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Random Plant Viral Variants Attain Temporal Advantages During Systemic Infections and in Turn Resist other Variants of the Same Virus.

Zhang XF, Guo J, Zhang X, Meulia T, Paul P, Madden LV, Li D, Qu F - Sci Rep (2015)

Bottom Line: Finally, SLs of TCV-infected plants became highly resistant to secondary invasions of another TCV variant.The leading variants then colonize large areas of SLs, and resist the superinfection of lagging variants in the same areas.In conclusion, superinfection resistance is the primary driver of random enrichment of viral variants in systemically infected plants.

View Article: PubMed Central - PubMed

Affiliation: Department of Plant Pathology , Ohio Agricultural Research and Development Center, The Ohio State University, 024 Selby Hall, 1680 Madison Ave, Wooster, 44691, US.

ABSTRACT
Infection of plants with viruses containing multiple variants frequently leads to dominance by a few random variants in the systemically infected leaves (SLs), for which a plausible explanation is lacking. We show here that SL dominance by a given viral variant is adequately explained by its fortuitous lead in systemic spread, coupled with its resistance to superinfection by other variants. We analyzed the fate of a multi-variant turnip crinkle virus (TCV) population in Arabidopsis and N. benthamiana plants. Both wild-type and RNA silencing-defective plants displayed a similar pattern of random dominance by a few variant genotypes, thus discounting a prominent role for RNA silencing. When introduced to plants sequentially as two subpopulations, a twelve-hour head-start was sufficient for the first set to dominate. Finally, SLs of TCV-infected plants became highly resistant to secondary invasions of another TCV variant. We propose that random distribution of variant foci on inoculated leaves allows different variants to lead systemic movement in different plants. The leading variants then colonize large areas of SLs, and resist the superinfection of lagging variants in the same areas. In conclusion, superinfection resistance is the primary driver of random enrichment of viral variants in systemically infected plants.

No MeSH data available.


Related in: MedlinePlus

Exclusion of a TCV variant by its pre-inoculated relative is highly specific.(A) Mutual exclusion between sequentially inoculated variants A and I in N. benthamiana plants. (B) Lack of exclusion between TCV variant A and CarMV. Sequential inoculations were performed as described earlier, except here the N. benthamiana plants were used as hosts. Northern blot hybridizations were carried out to distinguish the various virus variants.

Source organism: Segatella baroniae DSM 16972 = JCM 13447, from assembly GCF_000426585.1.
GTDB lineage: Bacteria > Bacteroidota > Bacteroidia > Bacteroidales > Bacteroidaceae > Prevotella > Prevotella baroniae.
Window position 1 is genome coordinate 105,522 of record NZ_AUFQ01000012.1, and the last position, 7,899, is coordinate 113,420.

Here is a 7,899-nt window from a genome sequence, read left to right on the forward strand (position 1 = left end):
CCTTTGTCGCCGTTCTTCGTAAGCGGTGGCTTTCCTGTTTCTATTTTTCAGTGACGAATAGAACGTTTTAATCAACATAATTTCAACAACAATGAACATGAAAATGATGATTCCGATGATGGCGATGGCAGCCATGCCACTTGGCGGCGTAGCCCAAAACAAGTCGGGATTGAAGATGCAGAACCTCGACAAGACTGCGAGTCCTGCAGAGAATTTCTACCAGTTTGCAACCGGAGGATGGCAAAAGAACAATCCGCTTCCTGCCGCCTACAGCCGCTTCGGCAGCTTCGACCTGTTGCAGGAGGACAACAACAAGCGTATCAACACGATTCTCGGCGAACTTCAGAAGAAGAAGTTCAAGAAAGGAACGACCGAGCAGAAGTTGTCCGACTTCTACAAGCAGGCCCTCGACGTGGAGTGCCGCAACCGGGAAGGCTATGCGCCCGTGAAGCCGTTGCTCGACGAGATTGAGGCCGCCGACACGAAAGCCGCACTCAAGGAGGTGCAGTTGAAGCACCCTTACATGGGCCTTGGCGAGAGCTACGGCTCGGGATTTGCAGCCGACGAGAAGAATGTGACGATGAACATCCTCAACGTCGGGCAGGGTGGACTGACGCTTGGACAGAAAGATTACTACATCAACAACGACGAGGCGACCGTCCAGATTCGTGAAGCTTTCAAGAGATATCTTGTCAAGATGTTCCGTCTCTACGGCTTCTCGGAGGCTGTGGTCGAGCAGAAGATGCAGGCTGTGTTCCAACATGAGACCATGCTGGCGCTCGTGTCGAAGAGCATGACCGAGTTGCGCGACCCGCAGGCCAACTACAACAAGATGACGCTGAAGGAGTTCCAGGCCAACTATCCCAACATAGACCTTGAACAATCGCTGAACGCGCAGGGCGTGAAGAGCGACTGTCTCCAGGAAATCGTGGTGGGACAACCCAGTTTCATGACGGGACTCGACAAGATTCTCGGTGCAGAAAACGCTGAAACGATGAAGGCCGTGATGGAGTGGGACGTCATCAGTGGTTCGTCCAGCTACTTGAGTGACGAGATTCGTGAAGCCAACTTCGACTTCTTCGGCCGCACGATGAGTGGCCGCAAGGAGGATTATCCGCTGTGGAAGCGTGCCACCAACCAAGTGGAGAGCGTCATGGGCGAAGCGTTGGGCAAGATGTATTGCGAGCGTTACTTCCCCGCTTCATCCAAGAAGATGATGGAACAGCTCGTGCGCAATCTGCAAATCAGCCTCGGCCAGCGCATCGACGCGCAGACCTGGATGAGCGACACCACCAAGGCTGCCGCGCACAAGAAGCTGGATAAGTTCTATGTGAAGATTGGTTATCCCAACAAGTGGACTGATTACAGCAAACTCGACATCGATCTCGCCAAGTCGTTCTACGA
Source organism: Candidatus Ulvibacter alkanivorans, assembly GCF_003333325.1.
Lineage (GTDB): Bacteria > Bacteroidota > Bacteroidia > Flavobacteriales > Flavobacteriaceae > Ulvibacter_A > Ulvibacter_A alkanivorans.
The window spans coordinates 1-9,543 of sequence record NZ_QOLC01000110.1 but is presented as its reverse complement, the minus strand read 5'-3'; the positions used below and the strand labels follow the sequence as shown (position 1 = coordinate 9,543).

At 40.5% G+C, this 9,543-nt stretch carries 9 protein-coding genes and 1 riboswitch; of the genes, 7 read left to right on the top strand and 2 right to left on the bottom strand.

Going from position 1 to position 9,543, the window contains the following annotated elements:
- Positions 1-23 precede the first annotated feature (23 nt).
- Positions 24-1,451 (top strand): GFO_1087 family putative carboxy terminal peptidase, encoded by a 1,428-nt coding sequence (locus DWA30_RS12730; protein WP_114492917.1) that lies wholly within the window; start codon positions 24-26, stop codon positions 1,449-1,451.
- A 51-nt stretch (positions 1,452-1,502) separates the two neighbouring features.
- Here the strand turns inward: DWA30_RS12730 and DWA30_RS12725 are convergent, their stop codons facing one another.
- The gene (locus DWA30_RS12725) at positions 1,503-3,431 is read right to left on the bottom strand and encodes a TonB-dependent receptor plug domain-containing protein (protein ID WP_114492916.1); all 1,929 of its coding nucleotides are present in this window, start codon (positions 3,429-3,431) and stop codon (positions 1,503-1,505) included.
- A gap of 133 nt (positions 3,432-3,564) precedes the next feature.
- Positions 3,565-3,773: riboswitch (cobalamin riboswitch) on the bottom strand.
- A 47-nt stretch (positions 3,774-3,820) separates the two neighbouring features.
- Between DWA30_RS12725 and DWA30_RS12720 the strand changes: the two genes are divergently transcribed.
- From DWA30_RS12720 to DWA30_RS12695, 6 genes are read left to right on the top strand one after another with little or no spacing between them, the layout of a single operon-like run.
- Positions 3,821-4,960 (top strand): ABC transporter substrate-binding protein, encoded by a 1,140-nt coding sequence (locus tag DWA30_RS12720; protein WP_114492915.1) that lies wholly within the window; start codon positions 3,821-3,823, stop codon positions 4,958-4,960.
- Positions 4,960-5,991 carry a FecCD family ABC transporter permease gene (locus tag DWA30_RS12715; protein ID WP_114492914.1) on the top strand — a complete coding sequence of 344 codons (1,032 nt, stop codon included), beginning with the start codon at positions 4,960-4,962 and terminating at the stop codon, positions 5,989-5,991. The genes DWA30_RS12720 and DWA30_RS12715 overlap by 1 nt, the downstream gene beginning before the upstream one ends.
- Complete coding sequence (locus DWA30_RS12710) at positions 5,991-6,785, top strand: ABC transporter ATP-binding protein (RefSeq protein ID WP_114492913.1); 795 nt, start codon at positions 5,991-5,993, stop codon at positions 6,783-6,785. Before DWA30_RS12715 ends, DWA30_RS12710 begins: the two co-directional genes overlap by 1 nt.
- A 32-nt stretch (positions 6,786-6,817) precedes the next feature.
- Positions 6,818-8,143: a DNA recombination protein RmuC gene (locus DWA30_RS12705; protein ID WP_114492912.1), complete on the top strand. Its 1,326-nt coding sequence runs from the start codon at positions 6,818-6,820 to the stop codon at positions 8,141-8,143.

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f4: Exclusion of a TCV variant by its pre-inoculated relative is highly specific.(A) Mutual exclusion between sequentially inoculated variants A and I in N. benthamiana plants. (B) Lack of exclusion between TCV variant A and CarMV. Sequential inoculations were performed as described earlier, except here the N. benthamiana plants were used as hosts. Northern blot hybridizations were carried out to distinguish the various virus variants.

Mentions: We first reproduced the mutual exclusion between TCV variants in N. benthamiana by sequentially inoculating variants A and I onto two halves of the same Nb-P19 leaves. As expected, prior inoculation with I (Fig. 4A, lanes 5 and 6) or A (lanes 7 and 8) prevented the accumulation of A or I, respectively, in the SLs of infected plants. However, similar experiments with variant A and CarMV revealed that they coexisted in the sequentially infected plants, regardless of the order of inoculation (lanes 5–8). Thus, exclusion between TCV variants likely depended on high levels of sequence identity at either nt or aa levels.